posted on: Thursday October 25, 2018
by: Madeline Weaver-Nolting ’19 A&E Staff
There is something different about the new TV sitcom called The Conners. Based on the popular television series Roseanne, the character Roseanne Barr is missing. Roseanne, a highly successful show that ran for nine seasons from 1988-1997, was about a working-class family where nothing was off-limits.
ABC revived the beloved series in March 2018 for a 10th season. Due to early success with over 17.7 million viewers watching, it was signed for its 11th season. However, the show was changed forever when Barr sent racist tweets about Valerie Jarrett, an African-American woman who served as a senior advisor to former president Barack Obama. The New York Times has described her as “one of his most influential aides.”
Rather than forget about the series altogether, ABC decided to create a spin-off called The Conners. In terms of how to eradicate Barr’s character from the series, the writers had her character die due to an accidental opioid overdose. Many fans found this unusual because it is a stark contrast to the previous light-heartedness of the family show.
With the main character missing, the network decided to shift the focus to Sara Gilbert’s character, Darlene. ABC’s press release describes the new show as saying, “After a sudden turn of events the Conners are forced to face the daily struggles of life in Lanford in a way they never have before…The Conners’ stories demonstrate that families can always find common ground through conversation, laughter, and love. The spinoff will continue to portray contemporary issues that are as relevant today as they were 30 years ago.”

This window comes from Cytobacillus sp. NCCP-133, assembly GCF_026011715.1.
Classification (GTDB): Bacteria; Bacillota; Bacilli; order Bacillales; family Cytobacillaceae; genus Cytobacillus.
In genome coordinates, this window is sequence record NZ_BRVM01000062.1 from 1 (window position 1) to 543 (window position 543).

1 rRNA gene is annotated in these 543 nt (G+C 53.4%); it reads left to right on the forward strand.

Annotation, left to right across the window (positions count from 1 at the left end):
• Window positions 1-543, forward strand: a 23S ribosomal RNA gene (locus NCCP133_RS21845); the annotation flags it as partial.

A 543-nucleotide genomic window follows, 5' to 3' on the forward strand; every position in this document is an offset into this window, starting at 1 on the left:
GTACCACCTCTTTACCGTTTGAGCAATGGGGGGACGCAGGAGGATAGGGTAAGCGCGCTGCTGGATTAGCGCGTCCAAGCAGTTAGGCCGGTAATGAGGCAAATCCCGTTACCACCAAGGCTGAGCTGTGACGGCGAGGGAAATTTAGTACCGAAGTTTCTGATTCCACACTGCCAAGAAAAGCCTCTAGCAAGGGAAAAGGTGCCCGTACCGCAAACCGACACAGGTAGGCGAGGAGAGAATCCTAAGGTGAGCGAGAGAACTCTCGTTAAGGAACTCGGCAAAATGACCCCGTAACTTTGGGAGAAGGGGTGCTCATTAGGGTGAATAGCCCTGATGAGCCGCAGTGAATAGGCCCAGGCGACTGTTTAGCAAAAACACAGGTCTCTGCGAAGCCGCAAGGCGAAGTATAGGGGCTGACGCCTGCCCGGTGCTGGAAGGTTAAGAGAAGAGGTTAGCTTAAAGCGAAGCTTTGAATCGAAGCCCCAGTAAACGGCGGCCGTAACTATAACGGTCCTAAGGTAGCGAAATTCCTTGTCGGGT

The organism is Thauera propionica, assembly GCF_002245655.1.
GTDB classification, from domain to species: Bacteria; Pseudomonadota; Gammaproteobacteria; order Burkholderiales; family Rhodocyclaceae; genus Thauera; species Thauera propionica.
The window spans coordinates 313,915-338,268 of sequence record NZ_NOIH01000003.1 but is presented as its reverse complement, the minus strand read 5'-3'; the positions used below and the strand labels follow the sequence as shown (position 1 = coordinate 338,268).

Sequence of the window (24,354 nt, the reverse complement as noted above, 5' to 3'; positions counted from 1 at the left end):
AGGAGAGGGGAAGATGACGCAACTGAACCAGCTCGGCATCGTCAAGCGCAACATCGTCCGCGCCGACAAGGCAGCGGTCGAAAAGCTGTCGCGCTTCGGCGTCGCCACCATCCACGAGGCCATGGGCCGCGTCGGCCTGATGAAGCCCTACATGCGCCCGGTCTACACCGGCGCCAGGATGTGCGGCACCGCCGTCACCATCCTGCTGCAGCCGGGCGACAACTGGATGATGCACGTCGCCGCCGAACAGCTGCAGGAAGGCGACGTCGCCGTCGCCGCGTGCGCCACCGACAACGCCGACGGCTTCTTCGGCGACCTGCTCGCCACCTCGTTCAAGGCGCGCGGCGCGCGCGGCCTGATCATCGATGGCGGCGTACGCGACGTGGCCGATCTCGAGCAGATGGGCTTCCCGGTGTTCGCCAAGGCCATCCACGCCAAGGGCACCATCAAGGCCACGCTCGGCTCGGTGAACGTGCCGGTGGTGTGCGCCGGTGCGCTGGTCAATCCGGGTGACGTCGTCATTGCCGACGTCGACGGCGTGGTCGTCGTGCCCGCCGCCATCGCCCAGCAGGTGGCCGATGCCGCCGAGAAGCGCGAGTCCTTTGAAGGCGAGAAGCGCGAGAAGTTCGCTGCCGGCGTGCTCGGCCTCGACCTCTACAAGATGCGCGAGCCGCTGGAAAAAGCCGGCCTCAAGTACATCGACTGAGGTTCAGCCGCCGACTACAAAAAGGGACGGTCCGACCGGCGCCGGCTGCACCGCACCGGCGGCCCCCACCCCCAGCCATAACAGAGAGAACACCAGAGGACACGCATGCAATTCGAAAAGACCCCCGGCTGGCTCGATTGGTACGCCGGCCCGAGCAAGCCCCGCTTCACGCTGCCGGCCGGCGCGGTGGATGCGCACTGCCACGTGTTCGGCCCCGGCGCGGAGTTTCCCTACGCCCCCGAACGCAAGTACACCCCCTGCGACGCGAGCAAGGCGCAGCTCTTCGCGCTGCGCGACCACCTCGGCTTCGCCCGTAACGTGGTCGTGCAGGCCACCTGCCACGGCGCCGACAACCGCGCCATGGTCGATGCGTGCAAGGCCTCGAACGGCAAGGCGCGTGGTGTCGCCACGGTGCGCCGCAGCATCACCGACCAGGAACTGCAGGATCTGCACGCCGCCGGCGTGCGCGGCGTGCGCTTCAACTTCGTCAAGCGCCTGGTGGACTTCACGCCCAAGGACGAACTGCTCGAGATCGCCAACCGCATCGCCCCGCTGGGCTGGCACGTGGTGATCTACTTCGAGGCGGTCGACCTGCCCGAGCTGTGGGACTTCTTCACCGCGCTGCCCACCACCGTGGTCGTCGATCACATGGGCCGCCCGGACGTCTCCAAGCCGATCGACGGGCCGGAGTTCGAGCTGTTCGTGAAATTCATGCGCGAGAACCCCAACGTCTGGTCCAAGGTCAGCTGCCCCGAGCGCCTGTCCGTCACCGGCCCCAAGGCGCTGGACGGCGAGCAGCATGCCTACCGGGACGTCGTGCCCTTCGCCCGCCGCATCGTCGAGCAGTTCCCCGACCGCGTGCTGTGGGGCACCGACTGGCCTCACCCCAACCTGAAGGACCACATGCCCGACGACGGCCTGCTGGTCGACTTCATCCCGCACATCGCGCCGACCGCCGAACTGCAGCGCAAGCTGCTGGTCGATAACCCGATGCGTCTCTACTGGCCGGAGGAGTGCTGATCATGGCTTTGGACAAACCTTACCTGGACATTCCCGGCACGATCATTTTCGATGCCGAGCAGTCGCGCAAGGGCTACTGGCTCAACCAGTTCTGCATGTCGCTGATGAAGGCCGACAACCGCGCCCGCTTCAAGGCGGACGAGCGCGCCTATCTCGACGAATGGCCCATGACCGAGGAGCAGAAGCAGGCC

With only 10.5 million U.S. viewers for the first episode on Oct. 16 of The Conners, there is a clear divide within the audience about whether to watch without Barr present. Despite this, the first season received great reviews on Rotten Tomatoes with a 96 percent rating from 45 critics. The website reads, “The Conners offers the comforts of its source show, but more focus on the family’s ever-evolving dynamics adds a welcome layer of working-class empathy without losing any of the laughs.”
Although she has zero involvement with The Conners, Barr has not been silent about the new show. She said on her YouTube channel about her character Roseanne, “They have her die of an opioid overdose. I wanted to show [opioid struggle] in the show, but I was never going to have Roseanne die of an opioid overdose. She should have died as a hero or not at all … It wasn’t enough to [fire me], they had to so cruelly insult the people who loved that family and that show.”
Despite her outrage, Barr agreed not to be a part of The Conners and her castmates appear to be grateful for that. Actor John Goodman says it was a very big deal that she gave them a chance to finish the show. He said, “There was a debt owed to this fictional family. We want to finish telling this story.” Only time will tell if revamping the show will pay off for the network.